Soc­cer queens

Lady Ea­gles en­joy soc­cer clinic from Olympic star

The Covington News - - SPORTS - By Ja­son Mur­dock

In 2003, Of­fi­cer Ken Mal­colm of Cov­ing­ton had a unique op­por­tu­nity upon hear­ing that the World Cup in Los An­ge­les, Calif. needed some ex­tra se­cu­rity.

Mal­colm leaped at the chance, and was as­signed to as­sist with the Chi­nese team. Al­though 16 clubs were com- pet­ing, at the time there were only three other teams play­ing in L.A., in­clud­ing Ghana, Rus­sia and Aus­tralia.

Un­for­tu­nately, no one spoke flu­ent English from the Chi­nese squad, leav­ing Mal­colm to be­lieve that it was go­ing to be quite an in­ter­est­ing ex­pe­ri­ence to say the least.

So you can imag­ine the re­lief he felt af­ter meet­ing Bry­ony Duus of the Aus­tralian team who just hap­pened to also be from Ge­or­gia.

“Bry­ony came up to me and said you’re ac­cent is south­ern, and asked if I was from the south,” re­called Mal­colm. “Then she asked if I’d ever heard of Ha­zle­hurst, and I thought she was kid­ding at first be­cause my wife is from there. She said she would prob­a­bly be back through Ge­or­gia again, so we stayed in touch.”

Duus, 30, com­peted in the 2000 Olympics and 2003 World Cup, hav­ing al­ready es­tab­lished quite an im­pres­sive re­sume. In ad­di­tion, she was in the buildup for the 1995 World Cup and 2004 Olympics, bat­tling in­juries along the way.

Pre­vi­ously, Duus was a mid­fielder at Brew­ton-Parker

Col­lege be­fore her ca­reer was cut short af­ter sus­tain­ing an in­jury on the play­ing field. She tore her pos­te­rior cru­ci­ate lig­a­ment — an un­com­mon knee in­jury — and as it wors­ened she had to make the dif­fi­cult de­ci­sion to dis­con­tinue play­ing.

For the past 18 months Duus has been trav­el­ing, work­ing in Canada, Scot­land, France and Italy. Since play­ing com­pet­i­tively, she has taken up golf, and now works at St. An­drews Golf Course in Scot­land.

Mean­while, ear­lier this year Of­fi­cer Chip Shi­rah of Cov­ing­ton and an­other fa­ther put to­gether a 19 and un­der girls travel soc­cer team through the YMCA in an Athena League. Their goal was to pre­pare the girls for the up­com­ing East­side sea­son.

In fact, all 16 mem­bers will be play­ing soc­cer for the Lady Ea­gles this sea­son.

“The dif­fer­ence in the first game and the last game they played was huge,” said Shi­rah re­gard­ing the team’s marked im­prove­ment. “The girls are now start­ing to un­der­stand what it takes.”

But af­ter los­ing all nine games, the team still needed some in­spi­ra­tion and a bet­ter per­cep­tive of the game.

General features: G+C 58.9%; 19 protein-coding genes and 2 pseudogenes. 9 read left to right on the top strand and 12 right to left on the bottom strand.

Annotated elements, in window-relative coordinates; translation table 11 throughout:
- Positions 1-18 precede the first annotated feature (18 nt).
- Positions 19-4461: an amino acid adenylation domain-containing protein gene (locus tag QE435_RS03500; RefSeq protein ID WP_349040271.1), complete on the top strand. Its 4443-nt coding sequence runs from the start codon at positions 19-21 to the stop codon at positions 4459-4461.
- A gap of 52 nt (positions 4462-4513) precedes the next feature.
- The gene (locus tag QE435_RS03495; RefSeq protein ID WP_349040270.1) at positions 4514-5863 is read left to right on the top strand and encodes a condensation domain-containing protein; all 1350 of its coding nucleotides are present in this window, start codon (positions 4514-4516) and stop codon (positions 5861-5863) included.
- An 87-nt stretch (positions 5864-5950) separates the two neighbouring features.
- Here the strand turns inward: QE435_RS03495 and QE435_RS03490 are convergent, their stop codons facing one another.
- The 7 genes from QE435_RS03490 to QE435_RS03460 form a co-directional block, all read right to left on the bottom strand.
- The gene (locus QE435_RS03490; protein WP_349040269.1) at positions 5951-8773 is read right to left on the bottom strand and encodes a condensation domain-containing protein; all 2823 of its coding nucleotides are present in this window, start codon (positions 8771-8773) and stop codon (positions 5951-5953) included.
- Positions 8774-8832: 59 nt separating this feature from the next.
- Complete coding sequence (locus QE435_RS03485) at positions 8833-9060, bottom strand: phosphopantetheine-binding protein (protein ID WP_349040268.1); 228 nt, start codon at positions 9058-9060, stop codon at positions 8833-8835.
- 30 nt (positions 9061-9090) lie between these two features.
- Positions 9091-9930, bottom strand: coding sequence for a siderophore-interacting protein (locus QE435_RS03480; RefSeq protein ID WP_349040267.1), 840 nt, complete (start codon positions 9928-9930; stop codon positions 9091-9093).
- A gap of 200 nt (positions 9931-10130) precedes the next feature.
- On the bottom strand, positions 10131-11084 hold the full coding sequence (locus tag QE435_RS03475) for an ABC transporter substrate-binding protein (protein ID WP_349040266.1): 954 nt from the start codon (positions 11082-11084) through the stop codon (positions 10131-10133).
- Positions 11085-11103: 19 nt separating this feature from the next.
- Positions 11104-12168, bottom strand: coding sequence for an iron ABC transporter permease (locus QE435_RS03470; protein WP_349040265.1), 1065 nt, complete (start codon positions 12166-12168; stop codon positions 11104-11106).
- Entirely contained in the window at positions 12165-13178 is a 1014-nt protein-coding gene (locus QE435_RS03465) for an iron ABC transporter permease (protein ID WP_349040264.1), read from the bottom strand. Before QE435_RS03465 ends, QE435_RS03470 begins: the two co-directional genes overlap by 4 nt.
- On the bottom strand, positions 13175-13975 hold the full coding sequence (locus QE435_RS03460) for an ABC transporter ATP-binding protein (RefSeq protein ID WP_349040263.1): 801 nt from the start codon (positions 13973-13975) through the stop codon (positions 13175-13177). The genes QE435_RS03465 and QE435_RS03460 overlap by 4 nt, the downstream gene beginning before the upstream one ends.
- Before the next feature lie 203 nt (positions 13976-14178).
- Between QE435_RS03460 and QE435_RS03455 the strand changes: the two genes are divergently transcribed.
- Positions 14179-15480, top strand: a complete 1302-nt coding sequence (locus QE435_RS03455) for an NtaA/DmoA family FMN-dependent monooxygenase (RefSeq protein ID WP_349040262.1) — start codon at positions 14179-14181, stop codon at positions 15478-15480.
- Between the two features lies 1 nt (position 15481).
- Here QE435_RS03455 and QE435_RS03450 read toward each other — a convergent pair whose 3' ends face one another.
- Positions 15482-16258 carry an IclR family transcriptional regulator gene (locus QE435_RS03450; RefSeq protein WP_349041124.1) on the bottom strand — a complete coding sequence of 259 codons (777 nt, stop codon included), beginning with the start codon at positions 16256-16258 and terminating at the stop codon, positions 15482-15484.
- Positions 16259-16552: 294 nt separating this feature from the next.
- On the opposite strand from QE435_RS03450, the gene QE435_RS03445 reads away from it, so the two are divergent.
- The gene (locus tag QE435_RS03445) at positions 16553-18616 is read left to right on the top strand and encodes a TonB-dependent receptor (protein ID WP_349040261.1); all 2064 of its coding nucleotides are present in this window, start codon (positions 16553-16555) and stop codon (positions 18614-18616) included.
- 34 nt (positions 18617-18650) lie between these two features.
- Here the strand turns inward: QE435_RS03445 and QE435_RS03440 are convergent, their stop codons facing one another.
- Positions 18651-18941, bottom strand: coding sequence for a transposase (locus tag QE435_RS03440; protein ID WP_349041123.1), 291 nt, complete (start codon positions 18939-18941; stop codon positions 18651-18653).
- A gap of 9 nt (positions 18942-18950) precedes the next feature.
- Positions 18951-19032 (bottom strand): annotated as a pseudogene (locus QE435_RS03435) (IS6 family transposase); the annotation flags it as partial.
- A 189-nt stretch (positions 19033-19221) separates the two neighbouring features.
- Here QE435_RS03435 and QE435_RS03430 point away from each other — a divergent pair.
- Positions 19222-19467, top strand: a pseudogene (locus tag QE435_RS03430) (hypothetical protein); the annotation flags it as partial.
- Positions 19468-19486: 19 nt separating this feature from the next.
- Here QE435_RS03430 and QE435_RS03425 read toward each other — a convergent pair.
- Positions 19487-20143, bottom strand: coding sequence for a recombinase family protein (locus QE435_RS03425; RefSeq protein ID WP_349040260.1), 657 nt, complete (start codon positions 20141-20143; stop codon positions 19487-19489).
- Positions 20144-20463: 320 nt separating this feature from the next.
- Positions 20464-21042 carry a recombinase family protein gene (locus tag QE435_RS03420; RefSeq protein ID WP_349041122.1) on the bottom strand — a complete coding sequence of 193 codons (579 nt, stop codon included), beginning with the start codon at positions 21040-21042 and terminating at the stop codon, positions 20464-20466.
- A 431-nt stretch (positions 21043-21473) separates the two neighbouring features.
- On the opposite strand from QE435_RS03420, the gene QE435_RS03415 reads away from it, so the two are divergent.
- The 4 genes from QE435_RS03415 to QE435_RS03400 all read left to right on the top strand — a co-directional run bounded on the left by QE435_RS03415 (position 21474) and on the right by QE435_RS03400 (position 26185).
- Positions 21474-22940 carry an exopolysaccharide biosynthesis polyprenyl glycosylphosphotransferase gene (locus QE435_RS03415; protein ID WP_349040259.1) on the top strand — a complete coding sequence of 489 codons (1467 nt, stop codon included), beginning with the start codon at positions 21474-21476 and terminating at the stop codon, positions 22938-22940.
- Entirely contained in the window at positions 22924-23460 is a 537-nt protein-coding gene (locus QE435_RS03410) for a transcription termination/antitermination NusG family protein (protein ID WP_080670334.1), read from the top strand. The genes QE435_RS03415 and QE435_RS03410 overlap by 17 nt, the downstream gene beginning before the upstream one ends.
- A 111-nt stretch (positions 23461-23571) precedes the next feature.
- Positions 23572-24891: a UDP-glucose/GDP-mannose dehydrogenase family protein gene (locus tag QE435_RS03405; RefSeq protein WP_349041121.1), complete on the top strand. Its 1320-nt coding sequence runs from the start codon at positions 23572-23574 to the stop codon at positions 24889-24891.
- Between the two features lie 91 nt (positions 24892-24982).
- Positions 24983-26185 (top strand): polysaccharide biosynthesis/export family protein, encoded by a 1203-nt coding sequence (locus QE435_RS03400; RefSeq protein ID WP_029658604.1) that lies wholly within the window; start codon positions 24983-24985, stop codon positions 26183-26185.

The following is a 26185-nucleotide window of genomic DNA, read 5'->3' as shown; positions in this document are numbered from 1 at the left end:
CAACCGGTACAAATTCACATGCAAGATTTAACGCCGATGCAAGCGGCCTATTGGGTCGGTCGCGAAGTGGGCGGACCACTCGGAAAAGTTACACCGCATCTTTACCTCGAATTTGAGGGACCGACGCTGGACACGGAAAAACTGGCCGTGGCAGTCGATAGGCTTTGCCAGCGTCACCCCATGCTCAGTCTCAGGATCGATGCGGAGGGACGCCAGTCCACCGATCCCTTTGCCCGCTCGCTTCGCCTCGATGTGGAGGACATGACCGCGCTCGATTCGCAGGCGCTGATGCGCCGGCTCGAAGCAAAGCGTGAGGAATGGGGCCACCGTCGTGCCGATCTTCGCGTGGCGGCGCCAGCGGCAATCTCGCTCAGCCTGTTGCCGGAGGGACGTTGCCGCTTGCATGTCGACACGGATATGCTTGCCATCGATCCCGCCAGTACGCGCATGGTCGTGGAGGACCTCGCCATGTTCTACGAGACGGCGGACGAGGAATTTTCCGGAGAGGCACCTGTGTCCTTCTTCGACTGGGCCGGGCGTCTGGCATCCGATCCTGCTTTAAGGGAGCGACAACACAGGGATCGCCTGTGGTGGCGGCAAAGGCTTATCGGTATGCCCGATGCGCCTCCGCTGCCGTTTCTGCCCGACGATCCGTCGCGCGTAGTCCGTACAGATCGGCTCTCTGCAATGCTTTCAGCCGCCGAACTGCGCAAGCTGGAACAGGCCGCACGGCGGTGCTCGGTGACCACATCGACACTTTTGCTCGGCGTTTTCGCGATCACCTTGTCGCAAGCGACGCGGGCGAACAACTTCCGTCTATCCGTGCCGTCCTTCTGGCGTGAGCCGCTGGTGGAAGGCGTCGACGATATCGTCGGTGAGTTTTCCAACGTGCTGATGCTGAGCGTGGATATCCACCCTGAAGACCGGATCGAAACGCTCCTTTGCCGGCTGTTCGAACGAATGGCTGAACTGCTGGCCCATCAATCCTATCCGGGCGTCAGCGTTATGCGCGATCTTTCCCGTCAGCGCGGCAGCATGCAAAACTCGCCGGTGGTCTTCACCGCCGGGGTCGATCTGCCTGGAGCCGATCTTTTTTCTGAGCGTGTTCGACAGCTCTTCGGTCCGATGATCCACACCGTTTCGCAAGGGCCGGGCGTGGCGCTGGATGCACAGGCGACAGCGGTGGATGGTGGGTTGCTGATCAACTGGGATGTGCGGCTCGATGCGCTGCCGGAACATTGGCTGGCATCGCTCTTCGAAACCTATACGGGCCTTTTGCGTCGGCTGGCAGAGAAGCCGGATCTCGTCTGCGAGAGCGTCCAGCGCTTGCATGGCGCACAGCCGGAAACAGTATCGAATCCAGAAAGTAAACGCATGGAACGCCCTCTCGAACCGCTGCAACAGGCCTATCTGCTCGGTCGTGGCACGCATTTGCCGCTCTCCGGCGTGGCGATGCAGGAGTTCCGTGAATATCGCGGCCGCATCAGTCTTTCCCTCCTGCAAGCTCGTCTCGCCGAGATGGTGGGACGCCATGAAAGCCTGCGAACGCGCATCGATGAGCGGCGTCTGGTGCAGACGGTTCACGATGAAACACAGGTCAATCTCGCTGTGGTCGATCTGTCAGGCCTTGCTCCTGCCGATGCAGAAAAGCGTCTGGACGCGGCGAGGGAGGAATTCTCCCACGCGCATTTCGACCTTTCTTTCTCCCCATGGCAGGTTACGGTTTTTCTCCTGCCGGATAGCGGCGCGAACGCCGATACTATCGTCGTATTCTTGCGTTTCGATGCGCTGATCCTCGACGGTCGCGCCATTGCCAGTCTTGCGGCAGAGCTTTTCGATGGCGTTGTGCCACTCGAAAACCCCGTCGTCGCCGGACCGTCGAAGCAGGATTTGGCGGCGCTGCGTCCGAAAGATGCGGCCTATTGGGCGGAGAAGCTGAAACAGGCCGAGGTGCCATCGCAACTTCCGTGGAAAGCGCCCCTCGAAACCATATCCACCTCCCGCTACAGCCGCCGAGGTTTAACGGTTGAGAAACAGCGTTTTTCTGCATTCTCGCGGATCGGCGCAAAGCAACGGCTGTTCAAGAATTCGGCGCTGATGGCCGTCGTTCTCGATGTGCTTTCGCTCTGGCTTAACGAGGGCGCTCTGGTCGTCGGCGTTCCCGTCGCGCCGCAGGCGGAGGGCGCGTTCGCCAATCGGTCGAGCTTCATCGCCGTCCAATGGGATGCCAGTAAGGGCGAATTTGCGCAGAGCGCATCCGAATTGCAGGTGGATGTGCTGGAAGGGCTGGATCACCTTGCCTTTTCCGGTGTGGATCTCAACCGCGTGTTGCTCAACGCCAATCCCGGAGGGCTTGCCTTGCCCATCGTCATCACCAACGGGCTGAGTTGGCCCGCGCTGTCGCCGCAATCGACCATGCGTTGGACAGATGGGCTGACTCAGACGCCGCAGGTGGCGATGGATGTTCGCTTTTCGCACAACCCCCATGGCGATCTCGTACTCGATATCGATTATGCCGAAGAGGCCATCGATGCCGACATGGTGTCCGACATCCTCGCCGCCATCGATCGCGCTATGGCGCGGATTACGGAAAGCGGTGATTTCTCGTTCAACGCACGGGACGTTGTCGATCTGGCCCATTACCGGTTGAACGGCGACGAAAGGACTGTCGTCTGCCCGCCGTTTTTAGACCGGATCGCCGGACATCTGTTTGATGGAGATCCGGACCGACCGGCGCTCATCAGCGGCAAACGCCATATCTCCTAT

So when Mal­colm found out that Shi­rah’s team could use some help he called Duus and asked if she would put on a small soc­cer clinic for the girls on her way home for the Thanks­giv­ing break.

“She was very ex­cited about com­ing,” said Mal­colm, “and we’re ex­cited about hav­ing her.”

In to­tal, more than half the team showed up to learn from one of the best on the field.

“We learned a lot of help­ful tips and what we need to work on,” said Kayla Bruno. “We also learned a lot about her; it was an eye-opener to what (soc­cer) is re­ally like.”

Katie Her­ren agreed, adding that it was a good learn­ing ex­pe­ri­ence.

“We learned new drills for foot­work,” said Her­ren.

Be­fore speak­ing to the team, Duus wasn’t sure what to ex­pect since it was a last minute get-to­gether. But she was ex­cited to reach out to the team dubbed the Bad News Ea­gles.

“It’s up to them what they take out of this,” said Duus, “but if I can help in any way then that’s a good thing.”

Her best ad­vice to the girls was to al­ways be jug­gling the soc­cer ball no mat­ter what, whether you’re on the field or at home prac­tic­ing in the back­yard.

“Al­ways just try to get a feel for the ball and keep try­ing to do new things,” said Duus. “Ba­si­cally, don’t limit your­self; that’s what we’re al­ways en­cour­aged to do.”

Ac­cord­ing to Shi­rah, he wasn’t ex­actly sure how many play­ers would at­tend the clinic dur­ing the hol­i­day break; how­ever, he was quite pleased with the over­all turnout.

“We’re just out here try­ing to teach them,” said Shi­rah, “and they’re get­ting that from Duus.”

As a re­sult, the Lady Ea­gles should be a much bet­ter team than one year ago.

“I think we’ll def­i­nitely be a lot bet­ter since we had some­thing to do in our off­sea­son,” said Mag­gie Shi­rah.

And what bet­ter way to im­prove than to be in the com­pany of an Olympian.

Ja­son Mur­dock/The Cov­ing­ton News

Pass­ing the torch: Bry­ony Duus speaks to the East­side girls var­sity soc­cer team Tues­day at the prac­tice field. Duus, 30, com­peted in the 2000 Olympics and 2003 World Cup as a mem­ber of the Aus­tralian team be­fore sus­tain­ing a ca­reer-end­ing PCL in­jury.

DUUS

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